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Localisation and rationalisation to boost car carrier shipping volumes

As mature auto markets peak and OEMs ramp up new technology investment, car carrier shipping volumes are likely to benefit.

Honda’s recent decision to cease car production at its Swindon UK plant and supply European car markets from Japanese factories has raised speculation that this may represent a wider industry reshoring trend. Similarly, Ford announced capacity rationalisations across Europe, Russia, Brazil and China while investing $1 billion in two of its US plants. Were other OEMs to follow suit and seek to fulfil overseas market demand from domestic assembly lines it would signal a boom for finished vehicle shipping. However, while some boost to shipping volumes is anticipated there are other drivers at play.

Like other Japanese car brands, the UK had been Honda’s preferred production base from which to supply Europe’s vehicle market for decades. However, struggling to regain market share following the 2008 financial crash, the company turned to further afield export markets such as North America, at a time when consumer tastes were turned to SUVs and crossover vehicles. By 2018 the Swindon’s plant output had slumped to just 160,000 vehicles, making it one of the smallest and least efficient auto factories in Europe. The signing of the recent EU-Japan free trade agreement and the potential trade disruption of Brexit were tipping points that sealed the decision.

While there remains the risk that other Japanese car makers may follow Honda’s lead with regard to UK manufacturing, there is little evidence that this represents a widespread reshoring trend across the global industry. But according to Drewry’s Finished Vehicle Shipping Market Review & Forecast 2018/19, while the growth in OEM overseas production relative to home market manufacturing has stalled in recent years (see Figure 1) this was due to a recovery in mature markets such as North America and Europe which boosted demand for domestically produced vehicles. But as emerging market demand is improving in countries such as Brazil and Russia and reaching new highs in the likes of India, car manufacturers are reactivating underutilised overseas plants and investing in new local capacity.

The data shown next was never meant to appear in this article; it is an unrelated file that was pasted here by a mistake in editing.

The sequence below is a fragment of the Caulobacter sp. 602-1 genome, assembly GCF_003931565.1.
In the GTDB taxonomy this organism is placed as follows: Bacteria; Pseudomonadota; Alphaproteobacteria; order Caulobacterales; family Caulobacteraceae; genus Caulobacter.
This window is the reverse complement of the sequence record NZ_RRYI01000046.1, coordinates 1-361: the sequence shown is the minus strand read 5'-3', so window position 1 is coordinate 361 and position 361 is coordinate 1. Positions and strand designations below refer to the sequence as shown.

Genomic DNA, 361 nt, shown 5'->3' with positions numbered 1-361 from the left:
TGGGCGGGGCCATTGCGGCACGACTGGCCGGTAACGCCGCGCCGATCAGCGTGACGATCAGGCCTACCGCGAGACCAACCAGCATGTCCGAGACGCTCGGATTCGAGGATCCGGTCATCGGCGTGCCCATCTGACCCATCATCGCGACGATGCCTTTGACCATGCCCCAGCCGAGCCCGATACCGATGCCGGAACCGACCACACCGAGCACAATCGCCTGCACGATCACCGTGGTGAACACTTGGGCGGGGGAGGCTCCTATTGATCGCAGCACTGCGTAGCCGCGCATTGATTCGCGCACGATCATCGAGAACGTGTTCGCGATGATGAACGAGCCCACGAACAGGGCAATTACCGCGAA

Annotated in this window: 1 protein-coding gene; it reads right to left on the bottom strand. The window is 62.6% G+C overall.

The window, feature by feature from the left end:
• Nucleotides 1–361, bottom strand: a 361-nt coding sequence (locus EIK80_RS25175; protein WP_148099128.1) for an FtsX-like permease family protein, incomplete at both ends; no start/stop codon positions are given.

Indeed, as the report makes clear, those OEMs that invest most heavily in overseas production capacity have recorded the fastest overall output growth, with Asian brands leading the charge.

While Japan’s Nissan, whose output accounts for a third of UK auto manufacturing, recently cancelled plans to build its X-Trail SUV in Sunderland, it is boosting manufacturing capacity in Russia which had previously been fulfilled from the UK. In addition, it plans to open a new production plant in Algeria and is investigating building in Ghana. Globalisation of electric vehicle production has started too. Hyundai is planning new production bases for electric vehicles in India and Indonesia.

Meanwhile, the high cost of investments in technology is putting a strain on OEMs balance sheets, forcing rationalisation of traditional production capacity in more mature markets through centralising production in larger, more efficient factories globally. This has put smaller plants, such as Honda’s UK plant, at risk.

As new Free Trade Agreements are being negotiated, higher shipping costs are being offset by greater plant utilisation and production efficiency gains. Tariffs on Japanese car exports to the EU will be eliminated over the next eight years.

So what does this mean for seaborne trade demand in finished vehicles? Drewry expects that growing consumer demand for cars and higher production levels in emerging markets will buoy traffic moving on North-South shipping routes and regional trades, while assembly plant rationalisation in mature markets will boost East-West deepsea shipping. And higher volumes of finished vehicles will also drive demand for spare parts shipments moving by containerships. But longer term the shift to electric powered vehicles could moderate trade growth with lengthening product lifecycles and fewer spare parts requirements.

However, the driver of this rosier immediate outlook has more to do with technological developments and emerging market development than any possible reshoring trend. Meanwhile, transport providers dependent on mature markets such as the UK and mainland Europe will be vulnerable to further production capacity rationalisation.
Source: Drewry

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